THE LETTER OF INTENT
Once the business is ready for sale and a prospective buyer is found, the next step is typically to negotiate the terms of a Letter of Intent (“LOI”). The purpose of the LOI is not to create a binding agreement between the parties or to negotiate all of the essential terms of the deal. Instead, it is intended to set the framework for the deal, ensuring that all parties are on the same page and ready to continue their negotiations in good faith toward an eventual closing. Usually, the buyer’s counsel drafts the LOI and submits it to the seller for review and approval. If it is not acceptable, then the seller’s counsel modifies the LOI for submission to the buyer.
The most important rule to remember when considering an LOI is that it should be non-binding. Basic terms to be outlined include the structure of the deal, for instance will it be a sale of assets or a sale of stock, the anticipated purchase price, terms of payment, assets both included and excluded, and important warranties and limitations. The LOI anticipates that the parties will be (a) conducting due diligence which will enable them to better evaluate the proposed terms, the assets and liabilities included, and the ability of the respective parties to consummate the deal, (b) drafting formal contracts which will include far greater detail regarding the terms of the sale, and (c) finalizing the timing and conditions for closure of the transaction. These activities, by their very nature, will give rise to additional negotiation between the parties. A seller will not want to be bound to sell if during due diligence it is concluded that the terms are unacceptable or the buyer is not truly qualified to purchase. Likewise, a buyer will not want to be obligated to purchase if it discovers some previously undisclosed problems or liabilities, or if the seller is unwilling to provide reasonable warranties and representations in the final purchase agreement. Thus, it is in the best interest of both parties to make the letter non-binding, and to be sure that this is clearly stated.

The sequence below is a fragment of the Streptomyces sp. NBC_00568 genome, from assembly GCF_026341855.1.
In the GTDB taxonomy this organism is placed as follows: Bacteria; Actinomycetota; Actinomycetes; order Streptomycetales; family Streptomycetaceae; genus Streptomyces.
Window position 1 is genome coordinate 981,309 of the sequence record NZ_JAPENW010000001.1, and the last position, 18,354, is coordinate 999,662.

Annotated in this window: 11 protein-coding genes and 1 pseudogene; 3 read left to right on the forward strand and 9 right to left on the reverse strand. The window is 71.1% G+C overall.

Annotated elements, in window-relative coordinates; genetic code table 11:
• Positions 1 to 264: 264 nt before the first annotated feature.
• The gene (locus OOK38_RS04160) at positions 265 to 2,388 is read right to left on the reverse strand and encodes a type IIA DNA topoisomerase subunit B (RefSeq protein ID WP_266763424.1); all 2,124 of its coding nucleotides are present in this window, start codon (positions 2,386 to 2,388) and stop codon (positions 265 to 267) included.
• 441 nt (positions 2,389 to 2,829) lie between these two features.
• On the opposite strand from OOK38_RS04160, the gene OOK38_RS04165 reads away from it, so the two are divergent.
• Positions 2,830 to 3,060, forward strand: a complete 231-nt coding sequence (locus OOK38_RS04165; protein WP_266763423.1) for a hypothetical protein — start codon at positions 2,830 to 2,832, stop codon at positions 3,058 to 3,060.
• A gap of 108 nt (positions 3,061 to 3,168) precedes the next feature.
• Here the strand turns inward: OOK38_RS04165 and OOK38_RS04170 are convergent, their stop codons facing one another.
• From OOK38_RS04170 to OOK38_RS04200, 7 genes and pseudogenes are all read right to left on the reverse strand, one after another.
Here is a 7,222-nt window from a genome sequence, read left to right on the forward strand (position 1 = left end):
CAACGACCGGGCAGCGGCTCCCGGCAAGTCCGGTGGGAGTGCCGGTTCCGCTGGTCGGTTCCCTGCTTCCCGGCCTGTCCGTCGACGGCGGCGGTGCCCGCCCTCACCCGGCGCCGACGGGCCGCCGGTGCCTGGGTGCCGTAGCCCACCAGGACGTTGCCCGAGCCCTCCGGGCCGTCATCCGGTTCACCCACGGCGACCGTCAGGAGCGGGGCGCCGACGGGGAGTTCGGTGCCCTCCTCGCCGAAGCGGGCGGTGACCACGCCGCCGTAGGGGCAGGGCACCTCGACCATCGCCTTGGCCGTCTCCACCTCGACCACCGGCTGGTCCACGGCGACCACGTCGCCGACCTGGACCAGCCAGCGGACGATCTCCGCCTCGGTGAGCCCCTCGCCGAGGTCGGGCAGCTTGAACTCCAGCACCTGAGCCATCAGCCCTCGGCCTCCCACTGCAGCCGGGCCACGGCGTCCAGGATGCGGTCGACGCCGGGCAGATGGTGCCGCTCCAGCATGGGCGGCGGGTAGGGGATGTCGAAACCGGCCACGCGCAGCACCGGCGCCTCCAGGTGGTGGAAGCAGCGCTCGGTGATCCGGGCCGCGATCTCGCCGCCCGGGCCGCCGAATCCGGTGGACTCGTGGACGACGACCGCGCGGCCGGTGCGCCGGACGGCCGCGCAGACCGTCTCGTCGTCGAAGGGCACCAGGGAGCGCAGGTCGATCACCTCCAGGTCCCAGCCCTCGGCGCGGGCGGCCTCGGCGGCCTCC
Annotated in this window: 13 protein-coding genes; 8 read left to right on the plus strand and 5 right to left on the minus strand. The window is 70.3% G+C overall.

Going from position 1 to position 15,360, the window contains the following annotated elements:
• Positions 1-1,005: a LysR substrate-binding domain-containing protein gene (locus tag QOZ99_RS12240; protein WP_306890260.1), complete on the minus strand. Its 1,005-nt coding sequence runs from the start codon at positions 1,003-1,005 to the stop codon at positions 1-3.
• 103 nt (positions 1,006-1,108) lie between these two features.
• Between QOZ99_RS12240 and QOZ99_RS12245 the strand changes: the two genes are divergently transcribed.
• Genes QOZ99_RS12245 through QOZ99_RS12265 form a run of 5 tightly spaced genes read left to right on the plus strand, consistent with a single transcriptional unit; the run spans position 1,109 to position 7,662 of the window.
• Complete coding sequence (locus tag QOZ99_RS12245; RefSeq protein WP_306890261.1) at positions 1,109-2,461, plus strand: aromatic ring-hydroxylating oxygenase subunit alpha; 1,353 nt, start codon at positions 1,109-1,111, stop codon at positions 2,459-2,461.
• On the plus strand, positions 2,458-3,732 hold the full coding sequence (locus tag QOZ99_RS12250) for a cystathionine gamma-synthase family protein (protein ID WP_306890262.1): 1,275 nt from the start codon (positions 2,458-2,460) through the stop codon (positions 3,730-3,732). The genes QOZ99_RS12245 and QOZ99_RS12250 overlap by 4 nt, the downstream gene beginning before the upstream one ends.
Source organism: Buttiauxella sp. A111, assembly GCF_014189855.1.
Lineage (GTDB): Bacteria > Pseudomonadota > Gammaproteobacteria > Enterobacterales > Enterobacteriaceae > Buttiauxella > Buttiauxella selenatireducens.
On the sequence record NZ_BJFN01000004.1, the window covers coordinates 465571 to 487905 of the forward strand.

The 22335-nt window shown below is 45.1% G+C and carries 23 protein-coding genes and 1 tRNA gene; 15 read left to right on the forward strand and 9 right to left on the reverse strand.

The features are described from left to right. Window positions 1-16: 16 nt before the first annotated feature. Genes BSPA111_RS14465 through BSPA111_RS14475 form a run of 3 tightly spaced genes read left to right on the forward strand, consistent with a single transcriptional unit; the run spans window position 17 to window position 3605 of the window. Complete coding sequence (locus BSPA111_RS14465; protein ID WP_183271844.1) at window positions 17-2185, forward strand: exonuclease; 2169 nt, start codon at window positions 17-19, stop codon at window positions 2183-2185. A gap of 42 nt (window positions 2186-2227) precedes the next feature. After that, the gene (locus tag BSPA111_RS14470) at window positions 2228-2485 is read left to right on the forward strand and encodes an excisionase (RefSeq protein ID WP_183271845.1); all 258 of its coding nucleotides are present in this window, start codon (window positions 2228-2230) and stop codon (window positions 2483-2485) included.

However, it is important to bind the parties in certain respects. Typically, the buyer wants to know that the seller will not negotiate with other prospective purchasers while the buyer continues to negotiate in good faith. Thus, the LOI will usually state that the seller cannot discuss a sale with any other person until the anticipated closing date has passed. The seller wants the assurance that the buyer will not use for itself or disclose to others any confidential or proprietary information of the seller obtained during the due diligence process. The parties can also agree on who will prepare the contracts, when the closing date will be, and how the transaction can be terminated. Great care should be taken before either asking for or agreeing to deposit earnest money. If a mistake is made in drafting an LOI, it can seriously impair the rights of either buyer or seller and can turn a potentially profitable sale into a legal disaster.
The bottom line – Although the concept of an LOI seems simple, it plays a critical role in getting the business sale off on the right foot, and its drafting should not be done without legal guidance. A lifetime of building a successful business can be damaged by improperly handling the LOI at the outset.
Future articles will discuss additional aspects of business sales, including the due diligence process, transaction structure, tax implications, contract terms, and traps for the unwary. Our lawyers have extensive experience in handling business sales and acquisitions of all sizes, successfully representing both buyers and sellers in these critically important business transactions. Contact us if we can be of assistance.